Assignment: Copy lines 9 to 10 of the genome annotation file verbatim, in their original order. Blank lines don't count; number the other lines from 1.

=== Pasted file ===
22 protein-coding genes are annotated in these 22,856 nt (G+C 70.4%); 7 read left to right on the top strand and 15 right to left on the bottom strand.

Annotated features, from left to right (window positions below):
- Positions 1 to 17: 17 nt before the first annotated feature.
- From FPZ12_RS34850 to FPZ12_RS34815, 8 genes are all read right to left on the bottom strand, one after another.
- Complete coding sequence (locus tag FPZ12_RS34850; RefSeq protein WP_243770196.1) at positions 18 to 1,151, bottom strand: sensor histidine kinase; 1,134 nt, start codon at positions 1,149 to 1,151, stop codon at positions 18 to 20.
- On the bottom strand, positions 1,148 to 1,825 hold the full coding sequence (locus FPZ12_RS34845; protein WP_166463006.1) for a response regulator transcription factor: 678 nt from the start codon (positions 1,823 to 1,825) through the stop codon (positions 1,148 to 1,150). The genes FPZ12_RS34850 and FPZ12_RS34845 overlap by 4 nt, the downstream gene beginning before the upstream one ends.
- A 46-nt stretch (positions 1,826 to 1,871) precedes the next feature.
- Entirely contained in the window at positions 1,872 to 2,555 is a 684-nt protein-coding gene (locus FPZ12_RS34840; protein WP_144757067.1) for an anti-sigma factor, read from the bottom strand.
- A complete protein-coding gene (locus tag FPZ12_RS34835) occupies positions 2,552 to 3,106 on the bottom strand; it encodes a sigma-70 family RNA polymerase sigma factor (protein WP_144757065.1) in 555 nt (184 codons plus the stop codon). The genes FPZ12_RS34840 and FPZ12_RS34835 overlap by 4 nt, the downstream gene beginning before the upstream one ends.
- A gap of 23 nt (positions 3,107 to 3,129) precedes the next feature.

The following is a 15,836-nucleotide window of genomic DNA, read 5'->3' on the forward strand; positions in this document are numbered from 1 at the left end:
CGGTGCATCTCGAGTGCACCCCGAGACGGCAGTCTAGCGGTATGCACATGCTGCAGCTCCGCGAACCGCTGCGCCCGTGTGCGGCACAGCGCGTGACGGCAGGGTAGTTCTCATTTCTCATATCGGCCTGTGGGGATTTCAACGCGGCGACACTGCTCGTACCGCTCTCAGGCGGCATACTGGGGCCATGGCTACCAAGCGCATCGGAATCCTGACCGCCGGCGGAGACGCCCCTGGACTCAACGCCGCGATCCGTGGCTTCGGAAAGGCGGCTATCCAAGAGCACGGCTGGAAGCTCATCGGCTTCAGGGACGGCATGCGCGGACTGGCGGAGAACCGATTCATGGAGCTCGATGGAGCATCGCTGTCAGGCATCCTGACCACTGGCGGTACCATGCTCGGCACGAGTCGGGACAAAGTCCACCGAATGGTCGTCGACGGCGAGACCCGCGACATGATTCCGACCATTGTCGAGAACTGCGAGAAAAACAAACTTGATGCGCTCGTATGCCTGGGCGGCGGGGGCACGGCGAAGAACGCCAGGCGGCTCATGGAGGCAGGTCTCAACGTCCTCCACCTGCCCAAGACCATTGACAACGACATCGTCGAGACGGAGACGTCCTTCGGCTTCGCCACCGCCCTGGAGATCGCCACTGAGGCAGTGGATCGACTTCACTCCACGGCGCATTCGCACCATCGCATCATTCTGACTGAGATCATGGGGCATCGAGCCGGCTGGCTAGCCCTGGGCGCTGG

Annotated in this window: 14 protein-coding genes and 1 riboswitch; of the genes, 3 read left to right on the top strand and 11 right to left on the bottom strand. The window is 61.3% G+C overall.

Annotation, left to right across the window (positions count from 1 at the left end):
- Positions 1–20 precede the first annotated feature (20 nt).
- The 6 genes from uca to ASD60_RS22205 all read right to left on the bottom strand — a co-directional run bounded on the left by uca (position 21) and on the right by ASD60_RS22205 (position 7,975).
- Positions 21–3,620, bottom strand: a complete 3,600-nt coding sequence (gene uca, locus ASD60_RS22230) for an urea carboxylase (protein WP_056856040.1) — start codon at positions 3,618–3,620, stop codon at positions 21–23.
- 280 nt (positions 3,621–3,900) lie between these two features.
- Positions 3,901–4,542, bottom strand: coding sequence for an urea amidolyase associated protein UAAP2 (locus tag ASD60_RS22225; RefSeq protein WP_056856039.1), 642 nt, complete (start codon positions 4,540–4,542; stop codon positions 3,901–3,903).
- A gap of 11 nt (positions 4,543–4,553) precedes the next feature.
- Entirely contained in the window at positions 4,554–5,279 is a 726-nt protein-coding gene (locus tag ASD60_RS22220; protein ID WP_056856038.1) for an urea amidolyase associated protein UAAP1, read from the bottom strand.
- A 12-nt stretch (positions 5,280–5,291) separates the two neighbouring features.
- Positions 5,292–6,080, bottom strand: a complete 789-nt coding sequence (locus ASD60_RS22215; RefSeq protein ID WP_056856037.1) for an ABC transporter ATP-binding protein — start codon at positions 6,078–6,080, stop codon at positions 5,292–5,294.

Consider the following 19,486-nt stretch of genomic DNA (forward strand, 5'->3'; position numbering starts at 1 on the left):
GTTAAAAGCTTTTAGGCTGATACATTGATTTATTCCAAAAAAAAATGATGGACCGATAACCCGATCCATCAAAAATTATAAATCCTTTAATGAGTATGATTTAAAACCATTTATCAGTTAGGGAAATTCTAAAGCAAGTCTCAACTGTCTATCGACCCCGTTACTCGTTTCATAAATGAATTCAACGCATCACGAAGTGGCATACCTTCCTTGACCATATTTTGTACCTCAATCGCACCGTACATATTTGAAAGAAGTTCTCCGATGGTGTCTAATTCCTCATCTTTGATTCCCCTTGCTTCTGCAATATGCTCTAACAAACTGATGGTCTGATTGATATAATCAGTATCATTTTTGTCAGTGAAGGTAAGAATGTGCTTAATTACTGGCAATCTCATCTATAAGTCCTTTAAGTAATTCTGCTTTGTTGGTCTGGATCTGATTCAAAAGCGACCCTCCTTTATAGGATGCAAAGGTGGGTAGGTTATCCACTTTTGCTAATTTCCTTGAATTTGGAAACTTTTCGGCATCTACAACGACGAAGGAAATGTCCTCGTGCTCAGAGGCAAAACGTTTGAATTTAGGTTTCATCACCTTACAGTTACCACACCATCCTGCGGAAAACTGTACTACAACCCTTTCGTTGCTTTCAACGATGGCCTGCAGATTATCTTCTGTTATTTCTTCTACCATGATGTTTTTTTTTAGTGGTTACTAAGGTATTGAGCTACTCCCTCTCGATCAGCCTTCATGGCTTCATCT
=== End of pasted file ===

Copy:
- A complete protein-coding gene (locus tag FPZ12_RS34835) occupies positions 2,552 to 3,106 on the bottom strand; it encodes a sigma-70 family RNA polymerase sigma factor (protein WP_144757065.1) in 555 nt (184 codons plus the stop codon). The genes FPZ12_RS34840 and FPZ12_RS34835 overlap by 4 nt, the downstream gene beginning before the upstream one ends.
- A gap of 23 nt (positions 3,107 to 3,129) precedes the next feature.